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page 10



support, well you see, I'm nearer now to the $200,000 figure of the $250,000

collected.

W.D.V.: And then you have a pretty substantial budget on top of that

from contributions?

David: Our budget in an off year, well, 1973 we budgeted and I'm

happy to say, came within about $2,000 of the budget, $1800 to $2000. We

budgeted, I think, over $150,000.

W.D.V.: And all that in an off year has to come from public contributions?

David: No, we try to sandbag it from an on year. Which we did to, I

think, the extent of about $60,000 in '72. So, that meant that I had to come

up with the other ninety.

W.D.V.: So, what do you think that it will be this year, about

$350,000 then?

David: Well, it's very hard to say what is going to happen this year.

I'm hoping that filing fees will be up, but with the present atmosphere, you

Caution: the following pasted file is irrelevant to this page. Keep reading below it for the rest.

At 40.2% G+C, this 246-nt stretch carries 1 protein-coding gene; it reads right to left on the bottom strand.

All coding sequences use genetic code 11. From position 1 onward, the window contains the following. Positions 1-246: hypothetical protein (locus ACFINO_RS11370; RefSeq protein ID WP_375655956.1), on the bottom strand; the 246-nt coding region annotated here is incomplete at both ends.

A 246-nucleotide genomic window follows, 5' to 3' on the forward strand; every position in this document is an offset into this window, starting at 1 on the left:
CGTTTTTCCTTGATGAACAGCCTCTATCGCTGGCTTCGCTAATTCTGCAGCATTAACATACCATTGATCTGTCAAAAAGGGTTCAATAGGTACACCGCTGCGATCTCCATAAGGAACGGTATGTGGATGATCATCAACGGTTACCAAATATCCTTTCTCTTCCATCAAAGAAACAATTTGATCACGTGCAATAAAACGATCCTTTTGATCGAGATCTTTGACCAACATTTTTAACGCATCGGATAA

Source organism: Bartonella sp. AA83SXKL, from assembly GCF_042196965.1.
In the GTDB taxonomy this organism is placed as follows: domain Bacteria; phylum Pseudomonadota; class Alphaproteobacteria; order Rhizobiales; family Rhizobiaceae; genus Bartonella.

don't really know. You see, we've got all of our cabinet positions up for

re-election this year. You may have noticed that some of our cabinet people

are getting in trouble. We have the governor's race and we've got the U.S.

Senate race. We've got all of the house and half of the senate and then

various school boards and county commissions, candidates throughout the state.

And we are in a much different posture in terms of expending money this

year. Because in '72, we only had one statewide candidate. And that meant

that there was only one candidate that was looking to us for pretty good

chunks of money, like 15 or $20,000. This year, if we have three or four

good cabinet people, and again, if we are involved in convincing them to

run, that is going to have to cut inroads into what we have spent on the